Tuesday, October 20, 2009


At last I summoned the resolve to visit the dentist; a loose molar had begun to ache.  I learnt to avoid the dentist after several encounters involving bridgework and crowns, in which the idea seemed to be to keep the patient in the dark as to the outcome and the amount of pain to anticipate - "Oh, that was just the worst case scenario!" one breezily informed me after a simple filling sorted out what he had described as requiring root canal work.

My strategy has been not to look for trouble, and I can't help thinking it has saved me not only pain but money over the last ten years.  Still, I find myself going up the steps for the check-up, only to find myself greeted by a recent ex-student, who is to be the dental nurse in attendance.  She is a strapping girl with a confident personality, but it must have been odd for her too.  The dentist was quick off the mark and we moved straight to the extraction, after three injections.  Poor old tooth was very loose and took seconds to dispatch.

A little tour of the shops was in order, I felt and, as sometimes happens, I felt something call my name in the first charity shop I entered.  This lovely tablecloth has a few small loose sections, but is otherwise unstained.  It looks a treat on our front room table.

To Ally Pally on Friday last.  One forgets just how awful driving into East London actually is, but it was a delight to look at some of the exhibits.  Past experience tells me not to buy special offers as they can be variable in quality.  Instead, my eye was caught by two balls of Mini-mochi in autumnal colours.  The highlight of the day was taking lunch at one of the dreadful food outlets and discovering that the ladies sharing the table were keen knitters but had not heard of Ravelry and were unsure of the exact nature of blogging. I do hope they are now revelling in the riches on offer.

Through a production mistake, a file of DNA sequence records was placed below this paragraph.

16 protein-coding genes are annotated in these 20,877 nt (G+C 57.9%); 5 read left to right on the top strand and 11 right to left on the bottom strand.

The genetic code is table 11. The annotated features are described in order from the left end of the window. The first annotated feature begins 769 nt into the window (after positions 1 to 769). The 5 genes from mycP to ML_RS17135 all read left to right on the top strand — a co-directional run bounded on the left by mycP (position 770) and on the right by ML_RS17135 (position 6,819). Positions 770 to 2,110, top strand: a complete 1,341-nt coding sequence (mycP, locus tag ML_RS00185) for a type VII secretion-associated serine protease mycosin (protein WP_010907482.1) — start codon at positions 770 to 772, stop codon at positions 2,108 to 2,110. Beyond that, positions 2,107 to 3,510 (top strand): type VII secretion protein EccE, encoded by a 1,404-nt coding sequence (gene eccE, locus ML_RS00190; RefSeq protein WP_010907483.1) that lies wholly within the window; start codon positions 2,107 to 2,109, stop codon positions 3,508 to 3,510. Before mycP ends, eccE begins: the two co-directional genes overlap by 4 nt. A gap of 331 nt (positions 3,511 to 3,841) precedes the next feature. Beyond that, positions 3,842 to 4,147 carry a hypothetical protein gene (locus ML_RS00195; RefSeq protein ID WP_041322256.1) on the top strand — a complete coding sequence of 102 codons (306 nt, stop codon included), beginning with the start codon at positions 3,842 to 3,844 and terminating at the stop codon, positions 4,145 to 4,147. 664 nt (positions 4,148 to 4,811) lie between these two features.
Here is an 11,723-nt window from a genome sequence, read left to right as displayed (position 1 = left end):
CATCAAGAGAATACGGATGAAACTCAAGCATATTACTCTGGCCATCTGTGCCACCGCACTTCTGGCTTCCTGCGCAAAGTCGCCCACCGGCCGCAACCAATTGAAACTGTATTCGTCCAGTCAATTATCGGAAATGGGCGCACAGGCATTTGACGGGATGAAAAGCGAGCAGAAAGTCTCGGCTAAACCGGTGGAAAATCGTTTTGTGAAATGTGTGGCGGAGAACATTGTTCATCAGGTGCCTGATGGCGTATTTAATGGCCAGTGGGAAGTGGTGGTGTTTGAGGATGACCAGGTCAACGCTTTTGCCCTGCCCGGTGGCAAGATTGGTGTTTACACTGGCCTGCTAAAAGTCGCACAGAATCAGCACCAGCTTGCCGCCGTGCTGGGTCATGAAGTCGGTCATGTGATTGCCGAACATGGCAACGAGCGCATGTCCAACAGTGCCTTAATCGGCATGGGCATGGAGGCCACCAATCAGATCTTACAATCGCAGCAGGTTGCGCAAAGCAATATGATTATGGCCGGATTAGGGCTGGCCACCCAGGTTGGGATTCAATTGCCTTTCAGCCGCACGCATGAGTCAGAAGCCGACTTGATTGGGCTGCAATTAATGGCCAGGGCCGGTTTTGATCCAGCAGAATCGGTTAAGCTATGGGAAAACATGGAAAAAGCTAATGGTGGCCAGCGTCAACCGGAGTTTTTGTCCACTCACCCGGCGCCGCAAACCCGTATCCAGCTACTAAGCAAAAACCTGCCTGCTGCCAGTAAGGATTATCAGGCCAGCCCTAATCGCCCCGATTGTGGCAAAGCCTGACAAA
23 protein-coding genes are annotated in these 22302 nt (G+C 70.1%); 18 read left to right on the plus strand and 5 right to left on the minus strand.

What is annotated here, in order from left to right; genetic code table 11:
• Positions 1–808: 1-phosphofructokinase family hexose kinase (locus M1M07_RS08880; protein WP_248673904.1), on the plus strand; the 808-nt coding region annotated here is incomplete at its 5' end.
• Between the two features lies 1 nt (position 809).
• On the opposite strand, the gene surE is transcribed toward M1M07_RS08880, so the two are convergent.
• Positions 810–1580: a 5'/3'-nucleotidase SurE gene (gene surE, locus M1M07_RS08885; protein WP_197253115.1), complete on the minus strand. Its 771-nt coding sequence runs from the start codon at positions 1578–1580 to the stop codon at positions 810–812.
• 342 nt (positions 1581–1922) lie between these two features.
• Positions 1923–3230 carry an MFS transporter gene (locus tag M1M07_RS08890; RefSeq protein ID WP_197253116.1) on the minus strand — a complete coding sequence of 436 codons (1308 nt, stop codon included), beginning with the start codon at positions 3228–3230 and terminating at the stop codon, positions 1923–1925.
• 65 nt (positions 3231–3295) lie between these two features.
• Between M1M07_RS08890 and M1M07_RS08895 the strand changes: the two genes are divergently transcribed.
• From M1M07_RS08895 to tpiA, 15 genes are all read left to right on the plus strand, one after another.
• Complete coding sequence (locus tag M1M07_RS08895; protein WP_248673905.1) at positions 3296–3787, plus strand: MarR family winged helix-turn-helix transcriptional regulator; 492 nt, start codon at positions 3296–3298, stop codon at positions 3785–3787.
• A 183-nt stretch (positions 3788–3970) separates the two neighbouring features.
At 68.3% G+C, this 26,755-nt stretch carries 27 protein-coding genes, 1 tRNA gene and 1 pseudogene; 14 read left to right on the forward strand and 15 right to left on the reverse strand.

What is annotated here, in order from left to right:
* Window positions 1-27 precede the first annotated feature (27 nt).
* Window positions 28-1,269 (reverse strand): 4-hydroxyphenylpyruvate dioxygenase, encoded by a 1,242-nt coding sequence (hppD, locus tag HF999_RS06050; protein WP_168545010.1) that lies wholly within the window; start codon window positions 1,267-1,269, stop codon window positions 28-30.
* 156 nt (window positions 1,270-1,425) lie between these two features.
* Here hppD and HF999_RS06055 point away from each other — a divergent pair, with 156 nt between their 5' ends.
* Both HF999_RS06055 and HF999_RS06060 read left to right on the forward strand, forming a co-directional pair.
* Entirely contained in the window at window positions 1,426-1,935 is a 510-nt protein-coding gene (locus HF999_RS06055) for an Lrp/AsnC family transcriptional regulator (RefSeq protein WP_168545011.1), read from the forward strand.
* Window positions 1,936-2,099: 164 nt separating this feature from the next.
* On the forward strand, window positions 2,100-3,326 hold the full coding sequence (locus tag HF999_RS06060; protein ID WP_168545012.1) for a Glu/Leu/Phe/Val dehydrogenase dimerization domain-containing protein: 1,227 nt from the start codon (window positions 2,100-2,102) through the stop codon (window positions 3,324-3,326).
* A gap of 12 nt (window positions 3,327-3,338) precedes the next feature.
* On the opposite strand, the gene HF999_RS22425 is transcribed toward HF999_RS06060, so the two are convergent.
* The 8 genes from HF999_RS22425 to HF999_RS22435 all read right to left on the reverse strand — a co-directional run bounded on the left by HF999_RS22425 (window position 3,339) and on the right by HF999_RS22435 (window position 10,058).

Recent knitting has been a pair of navy blue mittens for the husband of a dear friend.  Mittens for men are apparently a rarity item.  I was happy to oblige, using some Jaeger Alpaca I had on hand.  Working out a pattern for 4-ply was a small challenge, but they are now in the post, without me taking their picture.

Sunday, October 04, 2009

Design features

Working on the blond strips for the Celtic throw.  I tried a more complex cable, but it needed something simpler and more logitudinal. 

Barbara Walker's "Treasury" is a fantastic resource, not only for the stitch patterns but for the historical notes.

This is a pair of uneven cables, which she decribes as a kind of ancestral cable, in which two stitches are crossed behind four each time, giving a smoother, more stream-lined effect.  In the centre, Jacob's Ladder, again a traditional element.

Today, I gathered what must surely be the last of the blackberries and a clutch of apples from the hedge.  Carrying those and the handful of taters we had unearthed while digging over the potato patch, we enjoyed the rare October sunshine.